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Dataset associated with "Artefactual depiction of predator–prey trophic linkages in global soils"


Soil invertebrates contribute to multiple ecosystem services, including pest control, nutrient cycling, and soil structural regulation, yet trophic interactions that determine their diversity and activity in soils remain critically understudied. Here, we systematically review literature (1966–2020) on feeding habits of soil arthropods and macrofauna and summarize empirically studied predator–prey linkages across ecosystem types, geographies and taxa. Out of 522 unique predators and 372 prey organisms (constituting 1947 predator–prey linkages), the vast majority (> 75%) are only covered in a single study. We report a mean of just 3.0 ± 4.7 documented linkages per organism, with pronounced taxonomic biases. In general, model organisms and crop pests (generally Insecta) are well-studied, while important soil-dwelling predators, fungivores and detritivores (e.g., Collembola, Chilopoda and Malacostraca) remain largely ignored. We argue that broader food-web based research approaches, considering multiple linkages per organism and targeting neglected taxa, are needed to inform science-driven management of soil communities and associated ecosystem services.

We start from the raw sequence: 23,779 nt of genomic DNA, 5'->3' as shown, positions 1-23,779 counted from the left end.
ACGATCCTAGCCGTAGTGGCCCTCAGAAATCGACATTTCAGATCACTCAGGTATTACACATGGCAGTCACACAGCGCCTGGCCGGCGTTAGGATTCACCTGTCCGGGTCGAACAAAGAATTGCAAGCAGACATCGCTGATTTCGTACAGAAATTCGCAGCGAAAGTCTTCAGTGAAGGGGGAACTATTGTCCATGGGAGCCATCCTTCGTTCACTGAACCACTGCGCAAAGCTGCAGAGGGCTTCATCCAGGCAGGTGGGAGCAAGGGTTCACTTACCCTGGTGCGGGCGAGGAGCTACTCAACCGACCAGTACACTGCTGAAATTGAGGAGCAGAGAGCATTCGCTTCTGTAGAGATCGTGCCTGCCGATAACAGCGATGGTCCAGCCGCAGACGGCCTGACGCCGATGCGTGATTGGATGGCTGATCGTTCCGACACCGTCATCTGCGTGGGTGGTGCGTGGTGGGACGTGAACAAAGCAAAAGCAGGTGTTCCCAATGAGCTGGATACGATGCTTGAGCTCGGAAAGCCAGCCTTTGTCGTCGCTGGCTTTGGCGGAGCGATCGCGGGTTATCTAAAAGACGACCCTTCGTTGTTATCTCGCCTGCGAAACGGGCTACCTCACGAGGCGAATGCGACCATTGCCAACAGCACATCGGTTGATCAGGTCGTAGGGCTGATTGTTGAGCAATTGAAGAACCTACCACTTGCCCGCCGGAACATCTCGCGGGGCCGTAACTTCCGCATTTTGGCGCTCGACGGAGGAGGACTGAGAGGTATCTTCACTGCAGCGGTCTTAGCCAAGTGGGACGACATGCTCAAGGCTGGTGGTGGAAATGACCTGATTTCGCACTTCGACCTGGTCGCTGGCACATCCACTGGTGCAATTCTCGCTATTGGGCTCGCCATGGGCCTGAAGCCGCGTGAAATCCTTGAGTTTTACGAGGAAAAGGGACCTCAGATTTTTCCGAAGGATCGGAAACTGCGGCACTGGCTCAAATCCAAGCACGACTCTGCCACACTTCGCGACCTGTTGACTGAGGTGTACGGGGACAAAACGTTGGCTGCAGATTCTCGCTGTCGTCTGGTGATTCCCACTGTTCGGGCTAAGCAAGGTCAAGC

This database contains results from an exploratory literature search (carried out over May-July 2020) to detect the trophic linkages that departed from an initial set of 36 common soil-dwelling invertebrate taxa (i.e., in the capacity of either predator or prey items). It consists of a non-exhaustive list of macro-, meso- and micro-fauna which did not necessarily include all common soil fauna (e.g., Amphipoda). For each literature record, we logged the resource and consumer organisms for each trophic linkage. For generalist (i.e., polyphagous) predators that foraged within/on soil substrates, we logged all trophic linkages that were outlined in each literature record (i.e., involving other organisms beyond the initial set of 36 taxa). Taxa were identified either at the taxonomic hierarchy of phylum, sub-class or order and comprised a diverse set of common, globally-distributed soil-foraging biota.
Department of Soil & Crop Sciences

Rights Access


soil ecology
biological control
food webs
sustainable agriculture
global change
soil health


Associated Publications

Wyckhuys, K.A.G., Nguyen, H. & Fonte, S.J. Artefactual depiction of predator–prey trophic linkages in global soils. Sci Rep 11, 23861 (2021).